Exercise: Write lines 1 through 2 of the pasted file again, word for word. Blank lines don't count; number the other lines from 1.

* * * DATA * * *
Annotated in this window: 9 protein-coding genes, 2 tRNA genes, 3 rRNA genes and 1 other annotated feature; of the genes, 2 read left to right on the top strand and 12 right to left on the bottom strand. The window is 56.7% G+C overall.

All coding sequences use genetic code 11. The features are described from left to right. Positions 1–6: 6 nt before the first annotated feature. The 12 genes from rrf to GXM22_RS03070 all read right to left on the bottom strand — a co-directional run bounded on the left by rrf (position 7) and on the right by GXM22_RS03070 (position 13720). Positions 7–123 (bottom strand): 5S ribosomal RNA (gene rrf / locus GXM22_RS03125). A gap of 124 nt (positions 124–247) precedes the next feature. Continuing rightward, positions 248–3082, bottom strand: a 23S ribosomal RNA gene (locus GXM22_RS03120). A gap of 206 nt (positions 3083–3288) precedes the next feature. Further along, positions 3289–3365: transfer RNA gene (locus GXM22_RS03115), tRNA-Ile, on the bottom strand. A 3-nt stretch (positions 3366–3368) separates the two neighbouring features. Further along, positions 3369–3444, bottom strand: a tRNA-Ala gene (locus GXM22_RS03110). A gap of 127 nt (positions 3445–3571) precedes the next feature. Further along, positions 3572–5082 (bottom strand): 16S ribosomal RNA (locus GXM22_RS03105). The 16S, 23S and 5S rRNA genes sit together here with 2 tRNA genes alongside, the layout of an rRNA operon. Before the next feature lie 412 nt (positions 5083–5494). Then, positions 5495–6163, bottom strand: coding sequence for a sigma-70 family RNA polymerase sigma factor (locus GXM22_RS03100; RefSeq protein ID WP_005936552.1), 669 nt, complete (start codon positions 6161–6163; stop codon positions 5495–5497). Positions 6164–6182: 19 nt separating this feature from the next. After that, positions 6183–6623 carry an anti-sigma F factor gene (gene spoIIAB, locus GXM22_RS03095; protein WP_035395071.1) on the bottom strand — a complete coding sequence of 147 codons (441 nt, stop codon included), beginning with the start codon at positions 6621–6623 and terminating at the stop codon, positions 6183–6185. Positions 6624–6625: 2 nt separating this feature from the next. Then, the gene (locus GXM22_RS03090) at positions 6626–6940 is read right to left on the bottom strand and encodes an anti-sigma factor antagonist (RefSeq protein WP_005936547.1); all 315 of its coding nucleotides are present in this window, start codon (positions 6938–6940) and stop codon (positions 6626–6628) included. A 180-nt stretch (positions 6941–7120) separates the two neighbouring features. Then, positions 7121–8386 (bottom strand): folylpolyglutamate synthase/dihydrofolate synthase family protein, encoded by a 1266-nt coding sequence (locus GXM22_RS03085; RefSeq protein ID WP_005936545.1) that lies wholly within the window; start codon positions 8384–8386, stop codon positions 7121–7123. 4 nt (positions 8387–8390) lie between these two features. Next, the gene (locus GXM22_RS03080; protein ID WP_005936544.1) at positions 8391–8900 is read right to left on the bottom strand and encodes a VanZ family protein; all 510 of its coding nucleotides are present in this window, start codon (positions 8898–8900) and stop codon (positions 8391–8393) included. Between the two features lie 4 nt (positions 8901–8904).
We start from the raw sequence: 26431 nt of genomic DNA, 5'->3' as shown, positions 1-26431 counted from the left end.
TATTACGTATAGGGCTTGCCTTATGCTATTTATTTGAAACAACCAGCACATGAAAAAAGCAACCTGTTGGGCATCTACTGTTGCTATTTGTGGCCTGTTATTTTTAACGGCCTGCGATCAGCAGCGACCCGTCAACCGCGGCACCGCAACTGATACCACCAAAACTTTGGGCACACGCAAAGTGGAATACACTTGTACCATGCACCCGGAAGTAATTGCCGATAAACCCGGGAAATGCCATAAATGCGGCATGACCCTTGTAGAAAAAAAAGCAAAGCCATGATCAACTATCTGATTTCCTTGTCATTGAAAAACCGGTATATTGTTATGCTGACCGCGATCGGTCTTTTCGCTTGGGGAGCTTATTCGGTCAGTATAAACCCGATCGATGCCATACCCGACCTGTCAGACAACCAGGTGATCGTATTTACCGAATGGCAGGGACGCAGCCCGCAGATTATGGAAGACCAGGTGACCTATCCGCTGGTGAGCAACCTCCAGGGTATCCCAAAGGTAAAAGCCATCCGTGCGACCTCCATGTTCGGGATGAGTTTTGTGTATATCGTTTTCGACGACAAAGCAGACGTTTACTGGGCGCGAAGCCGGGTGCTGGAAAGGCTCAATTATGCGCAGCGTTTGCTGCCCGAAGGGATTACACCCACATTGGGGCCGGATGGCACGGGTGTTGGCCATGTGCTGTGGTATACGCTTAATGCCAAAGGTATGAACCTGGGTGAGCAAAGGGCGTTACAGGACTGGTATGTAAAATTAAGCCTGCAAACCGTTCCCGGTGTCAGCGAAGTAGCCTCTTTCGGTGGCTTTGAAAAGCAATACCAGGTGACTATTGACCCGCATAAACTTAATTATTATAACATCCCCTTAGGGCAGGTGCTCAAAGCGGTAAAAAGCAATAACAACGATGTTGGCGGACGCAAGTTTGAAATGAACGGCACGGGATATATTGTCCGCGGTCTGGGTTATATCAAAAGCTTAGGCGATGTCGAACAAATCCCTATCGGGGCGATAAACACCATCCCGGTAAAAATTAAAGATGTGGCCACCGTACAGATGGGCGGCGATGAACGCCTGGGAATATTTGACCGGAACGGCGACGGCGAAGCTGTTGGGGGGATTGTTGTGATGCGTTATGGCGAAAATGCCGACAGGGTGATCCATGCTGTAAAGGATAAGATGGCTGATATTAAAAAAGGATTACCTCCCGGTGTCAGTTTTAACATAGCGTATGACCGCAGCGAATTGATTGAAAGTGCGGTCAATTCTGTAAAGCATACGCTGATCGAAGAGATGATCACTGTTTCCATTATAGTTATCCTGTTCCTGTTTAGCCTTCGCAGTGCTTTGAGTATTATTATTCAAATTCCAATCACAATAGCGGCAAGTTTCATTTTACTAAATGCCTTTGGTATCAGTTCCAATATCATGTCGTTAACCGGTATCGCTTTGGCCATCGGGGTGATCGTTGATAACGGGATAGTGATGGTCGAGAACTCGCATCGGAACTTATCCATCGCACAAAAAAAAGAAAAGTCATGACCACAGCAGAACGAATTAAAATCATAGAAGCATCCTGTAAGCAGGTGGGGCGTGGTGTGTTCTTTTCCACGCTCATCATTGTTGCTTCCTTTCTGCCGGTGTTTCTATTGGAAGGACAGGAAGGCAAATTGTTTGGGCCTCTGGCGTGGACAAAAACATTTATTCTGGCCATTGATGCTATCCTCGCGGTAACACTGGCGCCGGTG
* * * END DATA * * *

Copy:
Annotated in this window: 9 protein-coding genes, 2 tRNA genes, 3 rRNA genes and 1 other annotated feature; of the genes, 2 read left to right on the top strand and 12 right to left on the bottom strand. The window is 56.7% G+C overall.

All coding sequences use genetic code 11. The features are described from left to right. Positions 1–6: 6 nt before the first annotated feature. The 12 genes from rrf to GXM22_RS03070 all read right to left on the bottom strand — a co-directional run bounded on the left by rrf (position 7) and on the right by GXM22_RS03070 (position 13720). Positions 7–123 (bottom strand): 5S ribosomal RNA (gene rrf / locus GXM22_RS03125). A gap of 124 nt (positions 124–247) precedes the next feature. Continuing rightward, positions 248–3082, bottom strand: a 23S ribosomal RNA gene (locus GXM22_RS03120). A gap of 206 nt (positions 3083–3288) precedes the next feature. Further along, positions 3289–3365: transfer RNA gene (locus GXM22_RS03115), tRNA-Ile, on the bottom strand. A 3-nt stretch (positions 3366–3368) separates the two neighbouring features. Further along, positions 3369–3444, bottom strand: a tRNA-Ala gene (locus GXM22_RS03110). A gap of 127 nt (positions 3445–3571) precedes the next feature. Further along, positions 3572–5082 (bottom strand): 16S ribosomal RNA (locus GXM22_RS03105). The 16S, 23S and 5S rRNA genes sit together here with 2 tRNA genes alongside, the layout of an rRNA operon. Before the next feature lie 412 nt (positions 5083–5494). Then, positions 5495–6163, bottom strand: coding sequence for a sigma-70 family RNA polymerase sigma factor (locus GXM22_RS03100; RefSeq protein ID WP_005936552.1), 669 nt, complete (start codon positions 6161–6163; stop codon positions 5495–5497). Positions 6164–6182: 19 nt separating this feature from the next. After that, positions 6183–6623 carry an anti-sigma F factor gene (gene spoIIAB, locus GXM22_RS03095; protein WP_035395071.1) on the bottom strand — a complete coding sequence of 147 codons (441 nt, stop codon included), beginning with the start codon at positions 6621–6623 and terminating at the stop codon, positions 6183–6185. Positions 6624–6625: 2 nt separating this feature from the next. Then, the gene (locus GXM22_RS03090) at positions 6626–6940 is read right to left on the bottom strand and encodes an anti-sigma factor antagonist (RefSeq protein WP_005936547.1); all 315 of its coding nucleotides are present in this window, start codon (positions 6938–6940) and stop codon (positions 6626–6628) included. A 180-nt stretch (positions 6941–7120) separates the two neighbouring features. Then, positions 7121–8386 (bottom strand): folylpolyglutamate synthase/dihydrofolate synthase family protein, encoded by a 1266-nt coding sequence (locus GXM22_RS03085; RefSeq protein ID WP_005936545.1) that lies wholly within the window; start codon positions 8384–8386, stop codon positions 7121–7123. 4 nt (positions 8387–8390) lie between these two features. Next, the gene (locus GXM22_RS03080; protein ID WP_005936544.1) at positions 8391–8900 is read right to left on the bottom strand and encodes a VanZ family protein; all 510 of its coding nucleotides are present in this window, start codon (positions 8898–8900) and stop codon (positions 8391–8393) included. Between the two features lie 4 nt (positions 8901–8904).